One of the biggest no-nos, of course, is any history of intimacy with current clients or their relatives. Even sexual intimacy with former clients is considered a boundary violation in professional-client relationships. And on the flip side, you shouldn’t accept former sexual partners as future clients, either.

Personal boundaries come from places outside the formal codes of conduct for therapists. Your personal boundaries don’t have to be the same as every other counseling psychologist. Even beyond professional standards, there will be different parts of your history and personality that lead you to adopt limits that reflect your comfort level in client interactions.

For example, maybe you’re not comfortable talking about religious or spiritual matters because of some history with the church. There’s no professional reason those subjects should be out of bounds. In fact, many pastors make excellent counselors. But it’s completely appropriate for you to recognize where personal biases or sensitivities make you unsuited to dealing with religious matters.

As long as you are clear and up-front with your clients, there’s no reason that your boundaries can’t be a reflection of who you are, both as a person and a professional. These standards are part of what will make counseling psychology a long and rewarding career. A job that routinely upsets you isn’t one you will stay with for very long.

How Do You Set Boundaries With Psychological Patients?

There’s no question that setting boundaries with clients in counseling can be one of the hardest parts of the job. After all, you’re taking a deep dive into the mind of your patient and asking them to trust you with some of their most intimate personal information. The very concept of a boundary can seem strange in such a situation.

But that’s exactly when boundaries become the most important. Being straight with patients about what professional boundaries are and why they are important starts with explaining how they create a safe environment for being able to explore sensitive issues.

Some standard practices for setting boundaries with clients in counseling include:

  • Limit self-disclosure - Creating trust in therapeutic relationships sometimes requires an exchange of confidences. But most therapists try to avoid bringing many personal details of their own lives into counseling sessions.
  • Avoid social media connections - In an increasingly digital age, it’s getting harder and harder for therapists to keep their personal and professional lives separate. It’s all too easy to find boundary violations in professional-client relationships when your personal details are out there on Facebook for all to see. Therapists have to practice strong self-control when it comes to social media participation, or to make good use of privacy settings to keep their information under control.
  • Avoid interactions outside the office - For therapists working in the big city, this isn’t usually a problem. But in smaller towns, it can be difficult to avoid running into clients at the grocery store, at your kid’s school bake sale, or even just at the local diner. But setting professional boundaries with clients means keeping the entire relationship professional, and that means avoiding interacting outside of sessions as much as possible.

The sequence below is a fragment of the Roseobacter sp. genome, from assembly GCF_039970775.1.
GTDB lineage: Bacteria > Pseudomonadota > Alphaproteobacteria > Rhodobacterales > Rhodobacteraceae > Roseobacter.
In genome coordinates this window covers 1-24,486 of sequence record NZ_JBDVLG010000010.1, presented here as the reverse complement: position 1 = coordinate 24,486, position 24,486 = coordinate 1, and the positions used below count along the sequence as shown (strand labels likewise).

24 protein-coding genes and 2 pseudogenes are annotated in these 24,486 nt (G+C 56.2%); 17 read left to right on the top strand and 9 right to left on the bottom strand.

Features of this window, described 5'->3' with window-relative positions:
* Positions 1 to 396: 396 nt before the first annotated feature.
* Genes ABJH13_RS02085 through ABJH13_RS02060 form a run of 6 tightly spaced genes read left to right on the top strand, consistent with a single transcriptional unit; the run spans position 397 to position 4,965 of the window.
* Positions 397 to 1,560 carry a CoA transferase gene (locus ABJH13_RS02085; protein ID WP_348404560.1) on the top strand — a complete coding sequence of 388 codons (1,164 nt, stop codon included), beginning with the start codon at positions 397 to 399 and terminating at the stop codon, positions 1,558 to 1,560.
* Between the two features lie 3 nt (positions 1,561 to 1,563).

• Set acceptable methods of contact - Being a therapist means handling unexpected psychological emergencies, and that means being contacted outside office hours. You can’t schedule a psychological breakdown for mutually convenient times and locations. But what you can do is clearly outline when and how it is acceptable for clients to contact you. Showing up without an appointment is usually ruled out. Many therapists use an answering service or have a dedicated number where they should be texted if a client needs immediate help.

A good first step is always just to figure out where your personal and professional boundaries are. Sometimes the act of writing them down can help you decide exactly where the lines should be drawn.

How Are Professional Boundaries Set?

Clarity is one of the most important skills when it comes to setting professional boundaries in psychology. You need to be straightforward and absolutely firm. Most therapists begin their sessions with a new client by outlining some boundary definitions.

Every therapist is aware that setting boundaries with clients in counseling isn’t as easy as just laying down the law. It takes consistency and repetition to make boundaries stick.

Some therapists use a formal contract to outline their boundaries, which they have patients read and sign before beginning therapy. That’s a kind of ritual, a routine formula that can serve as another way of maintaining professional boundaries in psychology. Another example of ritual is asking clients to turn off their cell phones as they enter your office, or even simply re-stating expectations at the beginning of a session. That’s particularly common in group therapy, where everyone is reminded about privacy and limitations at the beginning of every meeting.

Setting Up Patients To Set Their Own Boundaries

Patients get to set boundaries, too. Unlike you, however, they won’t have the training and the education it takes for an understanding of how to go about setting boundaries in therapy. You will have to explain the concept and ask plenty of questions  about their own limits.

This is a delicate process since therapy is often about discovering issues that patients don’t already realize. It also frequently involves intentionally exploring areas of discomfort, even if in the most comfortable way. Both of those things can make setting boundaries with counseling clients a difficult process.

But this is why you get paid the big bucks!

In fact, it can be empowering for some clients to be told they are allowed to set boundaries. And the process you work through in their sessions can become a solid model for them to set similar boundaries in other parts of their lives.

For both your own welfare and the health and well-being of your clients, learning to set professional boundaries in psychology will be a key piece of your practice over the course of your career.